Elections

North Texas cities decide on liquor sales, term limits, transit

A sign opposing the sale of hard liquor was displayed last month in front of Waffle Way, a popular local breakfast restaurant. Grapevine voters on Tuesday were asked to decide whether to approve liquor sales.
A sign opposing the sale of hard liquor was displayed last month in front of Waffle Way, a popular local breakfast restaurant. Grapevine voters on Tuesday were asked to decide whether to approve liquor sales. Star-Telegram

Voters in several North Texas cities went to the polls Tuesday to decide whether to allow packaged hard liquor sales.

The alcohol-related measures were among a slew of propositions in Tarrant County and the surrounding area. For example, in Colleyville, residents were asked to decide on term limits for City Council members. And in Richland Hills, voters decided to leave the Fort Worth Transportation Authority, which for roughly 15 years has provided the city with Trinity Railway Express service.

In the liquor sale referendums, voters in many cities said yes. In Tarrant County Justice of the Peace Precinct 1 — an area that includes far north Fort Worth, Haltom City, Hurst, North Richland Hills, Richland Hills and Watauga — results from all precincts showed 64.5 percent of voters favored allowing packaged liquor sales, while 35.5 percent opposed it.

But in Grapevine, where the alcohol issue known as Proposition 1 has been particularly hot and was opposed by Mayor William D. Tate, 54.1 percent of voters were against the measure and 45.9 percent were for it — based on results from all precincts.

These liquor stores will forever change the family-friendly dynamic of Grapevine and its historic downtown.

Grapevine Mayor William D. Tate

The alcohol measure was placed on the ballot by a political action committee representing liquor retailer Total Wine & More. But Tate and others argued that expanded sale of alcohol would hurt local wineries and neighborhoods. “These liquor stores will forever change the family-friendly dynamic of Grapevine and its historic downtown,” Tate wrote in an open letter to residents.

More city-by-city details:

We have a number of customers in the Metroplex, and we listened to our customers ... and our customers said they wanted to have a store close to them.

Edward Cooper, Total Wine & More

Roanoke

Residents of Roanoke, on the border of Tarrant and Denton counties, were being asked to legalize the sale of all alcoholic drinks, including mixed beverages. Voters in 2010 legalized the sale of packaged liquor in their town over the objections of local elected leaders, but restaurants that sold hard liquor had to generate at least 51 percent of their income from food sales.

Texans drink 3 million gallons of hard liquor per month, according to the Texas Alcoholic Beverage Commission. That’s the equivalent of 384 million shots of whiskey!

With all precincts reporting, 79.2 percent of voters favored expanding alcohol sales, while 20.8 opposed it.

Richland Hills

Residents were deciding for a fourth time in the past 12 years whether to remain in the Fort Worth Transportation Authority, which collects a half-cent sales tax and provides bus and rail service. The city has been a member of the T for 24 years, but public transportation has always been controversial, as many residents don’t feel the services are a good value. Residents previously voted to stay in the T in 2004, 2010 and earlier this year.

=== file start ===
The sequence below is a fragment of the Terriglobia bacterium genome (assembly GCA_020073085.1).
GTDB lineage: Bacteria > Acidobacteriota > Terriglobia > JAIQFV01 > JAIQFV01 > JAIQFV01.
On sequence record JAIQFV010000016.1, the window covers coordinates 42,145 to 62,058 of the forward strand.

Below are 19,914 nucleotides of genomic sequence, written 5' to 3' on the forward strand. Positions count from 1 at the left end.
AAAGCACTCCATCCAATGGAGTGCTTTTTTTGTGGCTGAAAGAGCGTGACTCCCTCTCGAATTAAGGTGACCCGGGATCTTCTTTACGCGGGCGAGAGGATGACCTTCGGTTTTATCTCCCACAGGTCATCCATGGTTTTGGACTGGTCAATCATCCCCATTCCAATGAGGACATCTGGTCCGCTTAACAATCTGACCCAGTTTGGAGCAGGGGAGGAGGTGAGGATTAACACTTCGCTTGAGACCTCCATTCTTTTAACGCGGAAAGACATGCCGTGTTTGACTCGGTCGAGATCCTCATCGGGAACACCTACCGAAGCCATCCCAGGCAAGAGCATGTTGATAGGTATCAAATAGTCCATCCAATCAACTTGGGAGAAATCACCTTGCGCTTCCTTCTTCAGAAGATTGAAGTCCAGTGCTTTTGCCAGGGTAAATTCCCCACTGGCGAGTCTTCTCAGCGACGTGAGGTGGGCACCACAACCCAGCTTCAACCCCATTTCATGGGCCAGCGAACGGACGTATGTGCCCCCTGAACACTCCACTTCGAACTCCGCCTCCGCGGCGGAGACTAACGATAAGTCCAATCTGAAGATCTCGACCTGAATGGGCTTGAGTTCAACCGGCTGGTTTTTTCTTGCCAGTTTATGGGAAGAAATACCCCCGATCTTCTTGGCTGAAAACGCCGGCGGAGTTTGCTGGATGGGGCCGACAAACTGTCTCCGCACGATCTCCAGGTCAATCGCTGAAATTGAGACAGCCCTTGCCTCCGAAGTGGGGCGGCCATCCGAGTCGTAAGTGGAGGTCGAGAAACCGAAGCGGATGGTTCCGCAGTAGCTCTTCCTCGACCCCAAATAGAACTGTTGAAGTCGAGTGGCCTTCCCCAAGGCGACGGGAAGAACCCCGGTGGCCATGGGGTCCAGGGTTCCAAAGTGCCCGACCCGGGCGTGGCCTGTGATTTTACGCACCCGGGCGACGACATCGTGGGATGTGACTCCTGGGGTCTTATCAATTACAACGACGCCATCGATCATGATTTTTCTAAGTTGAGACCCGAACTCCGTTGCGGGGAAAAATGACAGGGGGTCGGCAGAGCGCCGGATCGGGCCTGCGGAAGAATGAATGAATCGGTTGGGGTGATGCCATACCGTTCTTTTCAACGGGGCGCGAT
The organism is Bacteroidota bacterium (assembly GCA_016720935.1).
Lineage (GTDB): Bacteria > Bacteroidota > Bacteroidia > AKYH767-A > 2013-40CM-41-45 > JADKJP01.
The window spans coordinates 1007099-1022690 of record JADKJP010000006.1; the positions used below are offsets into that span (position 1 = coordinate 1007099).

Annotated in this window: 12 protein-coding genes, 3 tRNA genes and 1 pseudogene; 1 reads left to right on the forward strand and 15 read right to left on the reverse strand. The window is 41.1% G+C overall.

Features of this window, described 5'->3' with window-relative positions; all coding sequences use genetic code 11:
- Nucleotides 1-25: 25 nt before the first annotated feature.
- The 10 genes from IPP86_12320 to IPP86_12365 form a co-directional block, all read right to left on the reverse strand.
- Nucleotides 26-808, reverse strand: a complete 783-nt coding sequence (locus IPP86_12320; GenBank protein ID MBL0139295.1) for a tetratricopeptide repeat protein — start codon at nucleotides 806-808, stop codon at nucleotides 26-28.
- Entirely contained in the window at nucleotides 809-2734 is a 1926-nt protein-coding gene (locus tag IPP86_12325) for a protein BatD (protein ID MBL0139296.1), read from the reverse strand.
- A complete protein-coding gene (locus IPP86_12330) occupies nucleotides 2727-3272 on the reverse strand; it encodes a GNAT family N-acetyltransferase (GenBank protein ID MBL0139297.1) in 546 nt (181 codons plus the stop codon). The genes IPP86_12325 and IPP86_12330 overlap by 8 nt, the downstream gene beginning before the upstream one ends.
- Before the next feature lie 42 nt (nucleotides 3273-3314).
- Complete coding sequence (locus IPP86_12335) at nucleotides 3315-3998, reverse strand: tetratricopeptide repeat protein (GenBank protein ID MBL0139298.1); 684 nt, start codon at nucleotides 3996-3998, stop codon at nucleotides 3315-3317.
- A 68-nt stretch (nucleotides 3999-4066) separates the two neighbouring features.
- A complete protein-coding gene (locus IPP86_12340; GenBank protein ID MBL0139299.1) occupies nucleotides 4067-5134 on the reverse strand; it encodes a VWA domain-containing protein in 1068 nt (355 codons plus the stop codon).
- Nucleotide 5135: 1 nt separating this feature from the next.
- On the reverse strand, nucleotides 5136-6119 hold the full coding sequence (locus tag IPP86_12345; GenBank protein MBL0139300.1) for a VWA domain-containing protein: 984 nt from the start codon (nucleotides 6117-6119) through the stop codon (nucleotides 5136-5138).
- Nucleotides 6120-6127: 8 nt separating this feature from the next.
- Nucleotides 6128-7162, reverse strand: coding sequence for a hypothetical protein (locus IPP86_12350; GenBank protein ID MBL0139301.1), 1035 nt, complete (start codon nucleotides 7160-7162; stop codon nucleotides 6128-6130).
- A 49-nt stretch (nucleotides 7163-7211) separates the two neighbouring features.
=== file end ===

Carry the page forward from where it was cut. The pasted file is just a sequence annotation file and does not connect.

With all precincts reporting, only 44.7 percent of voters favored staying in the T, while 55.3 percent wanted to leave.

Azle

School officials asked voters to weigh in on a $59.5 million bond proposal to build and renovate schools and install security upgrades. With all precincts reporting, 71.1 percent of voters favored the proposition, while 28.9 percent opposed it.

Colleyville

Voters considered five proposals that would create term limits, allow electronic voting by the City Council, require that some appointments receive City Council approval, eliminate an aging provision of the charter and address personal financial interests. In early voting, residents indicated they were overwhelmingly in favor of all five propositions. For example, with all precincts reporting, 86.2 percent of voters favored limiting elected officials to no more than two three-year terms as mayor and two three-year terms as City Council members — for a total of no more than 12 consecutive years.

Everman

Residents were asked whether they want to continue paying taxes into the Crime Control and Prevention district. With all precincts reporting, 87.4 percent of voters were in favor of continuing the tax, while 12.6 percent were against it.

Flower Mound

Voters considered whether to amend the Town Council’s charter to set council terms at three years, determine when a council member forfeits his or her office and delete old parts of the town’s charter. A whopping 94.4 percent of voters favored allowing City Council members to serve up to two consecutive three-year terms, while 5.6 percent opposed it.

Grand Prairie

In Grand Prairie, voters were asked whether the city may sell 24 acres of land within Central Park. With all precincts reporting, 65.2 percent of voters favored the measure and 35.8 percent opposed it.

This report includes information from the Star-Telegram archives.

On Election Day 2016, Fort Worth residents put aside their political differences and share what is most important to them in the years ahead.

Gordon Dickson: 817-390-7796, @gdickson

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